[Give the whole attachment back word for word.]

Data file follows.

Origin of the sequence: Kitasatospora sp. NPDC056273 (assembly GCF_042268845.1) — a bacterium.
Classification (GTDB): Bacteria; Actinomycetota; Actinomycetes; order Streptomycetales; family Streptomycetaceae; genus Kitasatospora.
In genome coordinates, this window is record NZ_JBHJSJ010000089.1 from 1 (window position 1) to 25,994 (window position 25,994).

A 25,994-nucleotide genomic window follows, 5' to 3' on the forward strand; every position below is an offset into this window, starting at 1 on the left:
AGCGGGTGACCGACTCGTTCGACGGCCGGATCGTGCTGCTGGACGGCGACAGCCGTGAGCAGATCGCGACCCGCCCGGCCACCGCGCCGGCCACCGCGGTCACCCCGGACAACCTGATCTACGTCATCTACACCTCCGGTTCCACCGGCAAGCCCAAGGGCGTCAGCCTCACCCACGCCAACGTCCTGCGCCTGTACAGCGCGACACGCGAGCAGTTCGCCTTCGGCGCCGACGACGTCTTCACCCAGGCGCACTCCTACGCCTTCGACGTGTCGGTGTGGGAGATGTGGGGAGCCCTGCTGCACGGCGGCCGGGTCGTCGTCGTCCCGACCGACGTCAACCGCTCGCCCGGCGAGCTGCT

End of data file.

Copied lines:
Origin of the sequence: Kitasatospora sp. NPDC056273 (assembly GCF_042268845.1) — a bacterium.
Classification (GTDB): Bacteria; Actinomycetota; Actinomycetes; order Streptomycetales; family Streptomycetaceae; genus Kitasatospora.
In genome coordinates, this window is record NZ_JBHJSJ010000089.1 from 1 (window position 1) to 25,994 (window position 25,994).

A 25,994-nucleotide genomic window follows, 5' to 3' on the forward strand; every position below is an offset into this window, starting at 1 on the left:
AGCGGGTGACCGACTCGTTCGACGGCCGGATCGTGCTGCTGGACGGCGACAGCCGTGAGCAGATCGCGACCCGCCCGGCCACCGCGCCGGCCACCGCGGTCACCCCGGACAACCTGATCTACGTCATCTACACCTCCGGTTCCACCGGCAAGCCCAAGGGCGTCAGCCTCACCCACGCCAACGTCCTGCGCCTGTACAGCGCGACACGCGAGCAGTTCGCCTTCGGCGCCGACGACGTCTTCACCCAGGCGCACTCCTACGCCTTCGACGTGTCGGTGTGGGAGATGTGGGGAGCCCTGCTGCACGGCGGCCGGGTCGTCGTCGTCCCGACCGACGTCAACCGCTCGCCCGGCGAGCTGCT